Markup Languages

Markup Languages
A markup language is a system for annotating a text in a way which is syntactically distinguishable from that text. Examples include revision instructions by editors, traditionally written with a blue pencil on authors' manuscripts, typesetting instructions such those found in troff and LaTeX, and structural markers such as XML tags. Markup is typically omitted from the version of the text which is displayed for end-user consumption.
A well-known example of a markup language in widespread use today is HyperText Markup Language (HTML), one of the document formats of the World Wide Web. HTML is an instance of SGML and follows many of the markup conventions used in the publishing industry in the communication of printed work between authors, editors, and printers.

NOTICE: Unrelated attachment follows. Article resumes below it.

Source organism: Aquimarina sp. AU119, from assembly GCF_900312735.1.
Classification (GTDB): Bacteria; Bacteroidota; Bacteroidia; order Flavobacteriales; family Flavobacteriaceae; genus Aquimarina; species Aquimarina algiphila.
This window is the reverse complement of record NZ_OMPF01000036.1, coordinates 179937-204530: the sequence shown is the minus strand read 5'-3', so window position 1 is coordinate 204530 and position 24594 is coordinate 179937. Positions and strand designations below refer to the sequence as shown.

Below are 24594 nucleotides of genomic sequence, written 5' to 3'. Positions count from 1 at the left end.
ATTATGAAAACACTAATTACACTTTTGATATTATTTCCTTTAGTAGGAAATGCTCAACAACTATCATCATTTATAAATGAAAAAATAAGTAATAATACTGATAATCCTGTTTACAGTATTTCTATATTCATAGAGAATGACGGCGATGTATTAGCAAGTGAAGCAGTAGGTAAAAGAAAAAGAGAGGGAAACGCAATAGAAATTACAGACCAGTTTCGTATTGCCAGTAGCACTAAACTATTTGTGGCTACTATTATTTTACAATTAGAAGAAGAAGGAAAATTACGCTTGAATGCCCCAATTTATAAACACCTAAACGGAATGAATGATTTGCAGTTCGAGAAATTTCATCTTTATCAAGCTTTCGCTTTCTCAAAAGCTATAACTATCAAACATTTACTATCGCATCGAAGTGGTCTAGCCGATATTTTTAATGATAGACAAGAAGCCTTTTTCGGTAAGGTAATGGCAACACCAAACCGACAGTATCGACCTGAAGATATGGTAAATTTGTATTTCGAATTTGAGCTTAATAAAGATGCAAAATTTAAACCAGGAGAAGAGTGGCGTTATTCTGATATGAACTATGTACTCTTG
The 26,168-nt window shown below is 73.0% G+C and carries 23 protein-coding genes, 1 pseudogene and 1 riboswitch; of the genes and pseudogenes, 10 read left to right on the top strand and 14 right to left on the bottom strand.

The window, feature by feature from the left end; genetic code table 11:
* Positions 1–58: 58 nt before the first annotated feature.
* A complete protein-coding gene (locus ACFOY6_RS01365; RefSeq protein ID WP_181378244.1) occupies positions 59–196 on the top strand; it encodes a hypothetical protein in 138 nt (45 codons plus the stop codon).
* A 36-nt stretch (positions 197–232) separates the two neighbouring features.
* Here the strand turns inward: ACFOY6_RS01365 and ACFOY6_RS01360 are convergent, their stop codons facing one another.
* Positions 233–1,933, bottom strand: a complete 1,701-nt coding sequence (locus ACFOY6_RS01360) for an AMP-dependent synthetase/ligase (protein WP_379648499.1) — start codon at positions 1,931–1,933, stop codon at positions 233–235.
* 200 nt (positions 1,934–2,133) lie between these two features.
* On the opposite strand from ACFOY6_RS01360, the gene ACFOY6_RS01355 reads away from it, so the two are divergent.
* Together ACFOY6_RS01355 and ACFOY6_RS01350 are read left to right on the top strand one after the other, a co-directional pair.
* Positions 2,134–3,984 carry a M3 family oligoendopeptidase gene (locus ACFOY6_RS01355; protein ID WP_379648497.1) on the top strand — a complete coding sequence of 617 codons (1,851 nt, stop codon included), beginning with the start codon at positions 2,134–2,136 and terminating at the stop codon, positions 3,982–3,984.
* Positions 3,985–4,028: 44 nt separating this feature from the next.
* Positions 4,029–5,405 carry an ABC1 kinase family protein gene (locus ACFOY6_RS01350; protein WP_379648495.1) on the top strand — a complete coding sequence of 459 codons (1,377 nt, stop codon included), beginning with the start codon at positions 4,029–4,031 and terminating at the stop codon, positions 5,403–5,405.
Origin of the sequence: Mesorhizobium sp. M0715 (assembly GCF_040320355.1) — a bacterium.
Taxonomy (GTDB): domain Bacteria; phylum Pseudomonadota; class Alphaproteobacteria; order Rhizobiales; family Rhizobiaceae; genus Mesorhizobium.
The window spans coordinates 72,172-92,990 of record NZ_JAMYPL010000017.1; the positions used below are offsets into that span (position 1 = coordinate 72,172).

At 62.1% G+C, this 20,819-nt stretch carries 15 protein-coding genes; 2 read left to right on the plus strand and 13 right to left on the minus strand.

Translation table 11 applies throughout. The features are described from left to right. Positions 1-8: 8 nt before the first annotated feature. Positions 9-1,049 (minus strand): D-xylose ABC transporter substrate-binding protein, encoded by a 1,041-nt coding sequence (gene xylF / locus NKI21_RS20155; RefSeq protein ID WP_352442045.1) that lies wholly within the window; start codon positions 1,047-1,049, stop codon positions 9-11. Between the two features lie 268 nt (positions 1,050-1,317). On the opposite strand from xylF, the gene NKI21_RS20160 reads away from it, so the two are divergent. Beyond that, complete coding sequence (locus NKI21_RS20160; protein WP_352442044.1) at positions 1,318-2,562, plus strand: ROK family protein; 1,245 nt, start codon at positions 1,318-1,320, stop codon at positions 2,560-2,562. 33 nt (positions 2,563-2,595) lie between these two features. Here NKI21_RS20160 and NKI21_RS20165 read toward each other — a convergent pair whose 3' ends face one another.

HTML, which stands for Hypertext Markup Language, is the predominant markup language for web pages. It provides a means to create structured documents by denoting structural semantics for text such as headings, paragraphs, lists etc as well as for links, quotes, and other items. It allows images and objects to be embedded and can be used to create interactive forms. It is written in the form of HTML elements consisting of "tags" surrounded by angle brackets within the web page content.

The Extensible Hypertext Markup Language, or XHTML, is a markup language that has the same depth of expression as HTML, but also conforms to XML syntax. XHTML can be thought of as the intersection of HTML and XML in many respects, since it is a reformulation of HTML in XML.

XML (Extensible Markup Language) is a set of rules for encoding documents electronically. XML’s design goals emphasize simplicity, generality, and usability over the Internet. It is a textual data format, with strong support via Unicode for the languages of the world. Although XML’s design focuses on documents, it is widely used for the representation of arbitrary data structures, for example in web services.